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The Minnesota Daily

Serving the UMN community since 1900

The Minnesota Daily

Serving the UMN community since 1900

The Minnesota Daily

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The privilege of voting

The voter ID amendment reminds us of the privilege we have in this country.

With the voter ID amendment on the ballot this year, an argument for why everyone should be voting “no” that many of us at the Minnesota Public Interest Research Group use is: “voting is our right.” While I agree that voting is a right we all have, one which should never be taken away, it is important to remember that voting is also a privilege we have by being citizens of this country.

One of my good friends, Aya Elmileik, who has always been recognized as a citizen of Sudan, recently gained dual citizenship in the U.S. She will be able to vote for the first time ever this year. Talking to her about the power we have when we get to use our vote has ignited my passion to make sure voter ID is not passed.

Aya is a recent graduate from the University of Minnesota-Twin Cities and has been living in the U.S. for 12 years. During those years, she has had no say in the policies and candidates voted in, even though their decisions affected her and the ones she loves just as much as the rest of us.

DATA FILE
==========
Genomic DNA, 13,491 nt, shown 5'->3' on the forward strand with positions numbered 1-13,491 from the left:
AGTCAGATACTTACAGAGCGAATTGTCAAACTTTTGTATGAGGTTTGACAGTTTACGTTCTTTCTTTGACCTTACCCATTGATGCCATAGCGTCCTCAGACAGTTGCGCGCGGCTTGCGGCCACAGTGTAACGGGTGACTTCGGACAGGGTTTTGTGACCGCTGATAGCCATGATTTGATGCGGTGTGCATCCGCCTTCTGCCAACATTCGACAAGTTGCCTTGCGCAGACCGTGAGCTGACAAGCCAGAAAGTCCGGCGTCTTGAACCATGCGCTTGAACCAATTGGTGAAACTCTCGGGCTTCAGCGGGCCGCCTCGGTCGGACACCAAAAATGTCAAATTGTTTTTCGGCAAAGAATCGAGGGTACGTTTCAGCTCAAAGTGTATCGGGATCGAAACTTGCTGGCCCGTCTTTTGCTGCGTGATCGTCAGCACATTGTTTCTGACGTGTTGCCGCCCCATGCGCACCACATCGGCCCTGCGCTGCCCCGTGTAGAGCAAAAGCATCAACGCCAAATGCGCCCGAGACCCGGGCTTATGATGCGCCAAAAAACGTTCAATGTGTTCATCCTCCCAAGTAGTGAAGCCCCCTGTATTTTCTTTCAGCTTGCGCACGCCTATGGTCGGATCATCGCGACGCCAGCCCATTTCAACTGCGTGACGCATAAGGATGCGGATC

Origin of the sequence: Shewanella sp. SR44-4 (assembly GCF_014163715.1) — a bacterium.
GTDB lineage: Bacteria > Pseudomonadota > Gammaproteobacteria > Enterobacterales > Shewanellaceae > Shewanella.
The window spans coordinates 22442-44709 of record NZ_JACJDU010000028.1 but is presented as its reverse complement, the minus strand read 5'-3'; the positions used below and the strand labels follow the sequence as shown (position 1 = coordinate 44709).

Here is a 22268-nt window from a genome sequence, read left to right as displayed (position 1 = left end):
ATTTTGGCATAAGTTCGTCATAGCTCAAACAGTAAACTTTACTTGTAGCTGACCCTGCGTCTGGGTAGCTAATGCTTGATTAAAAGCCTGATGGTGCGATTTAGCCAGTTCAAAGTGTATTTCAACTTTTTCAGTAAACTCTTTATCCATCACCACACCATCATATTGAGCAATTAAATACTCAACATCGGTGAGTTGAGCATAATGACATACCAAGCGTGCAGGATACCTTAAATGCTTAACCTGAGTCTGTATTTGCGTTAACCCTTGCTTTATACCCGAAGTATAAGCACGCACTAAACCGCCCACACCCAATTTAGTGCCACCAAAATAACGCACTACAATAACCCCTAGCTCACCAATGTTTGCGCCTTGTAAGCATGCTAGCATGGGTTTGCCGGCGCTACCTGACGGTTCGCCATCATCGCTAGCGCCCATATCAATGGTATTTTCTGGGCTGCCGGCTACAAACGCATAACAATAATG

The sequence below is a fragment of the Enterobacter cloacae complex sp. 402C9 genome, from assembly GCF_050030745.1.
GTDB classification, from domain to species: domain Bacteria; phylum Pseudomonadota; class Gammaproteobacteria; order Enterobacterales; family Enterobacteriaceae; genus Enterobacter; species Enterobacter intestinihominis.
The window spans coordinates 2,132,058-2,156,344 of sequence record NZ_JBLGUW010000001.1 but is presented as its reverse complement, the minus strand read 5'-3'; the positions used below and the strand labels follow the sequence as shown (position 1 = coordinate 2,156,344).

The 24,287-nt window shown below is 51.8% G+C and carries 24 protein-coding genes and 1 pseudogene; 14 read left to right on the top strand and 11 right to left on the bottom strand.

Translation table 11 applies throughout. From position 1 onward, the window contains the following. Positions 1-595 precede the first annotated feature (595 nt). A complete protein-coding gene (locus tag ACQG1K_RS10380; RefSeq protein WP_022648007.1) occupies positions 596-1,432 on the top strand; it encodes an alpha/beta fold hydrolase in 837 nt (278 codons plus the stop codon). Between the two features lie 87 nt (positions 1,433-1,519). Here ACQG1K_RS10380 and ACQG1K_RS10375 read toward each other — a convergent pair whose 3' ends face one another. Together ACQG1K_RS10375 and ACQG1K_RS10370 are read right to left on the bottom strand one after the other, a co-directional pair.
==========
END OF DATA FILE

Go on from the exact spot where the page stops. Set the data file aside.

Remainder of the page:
While talking to her about the frustration one feels when they are not allowed to vote, I couldn’t help but think about those of us who could potentially be losing our right to vote next election. If the voter ID amendment passes, it will become extremely difficult — if not impossible — for thousands of people to vote. Can you imagine the anger that could result from this?

Thousands of people who have always used their power of voting to partake in this democratic country could be stripped of this right. It terrifies me to think about how many people won’t turn out to the polls next year if there are obstacles put in front of them to get there.

When I asked Aya why it was so important for her to be able to vote, she said that she couldn’t just sit back and not vote. She knows how it feels to have a voice that can’t be used to influence the decisions this country makes. Voting is an opportunity we have because we are citizens of this country; many across the globe will never have this opportunity.

Being allowed to vote is something many of us take advantage of. While the voter ID amendment won’t make it impossible for everyone to vote if it is passed, it will make it more difficult for students, elderly, homeless people, etc.

This is why MPIRG is putting all of its efforts towards our Vote NOvember Campaign. Until Nov. 6, you will see us in your classrooms, on the sidewalks and in your meetings, talking about why it is so important for us to be voting “no.”

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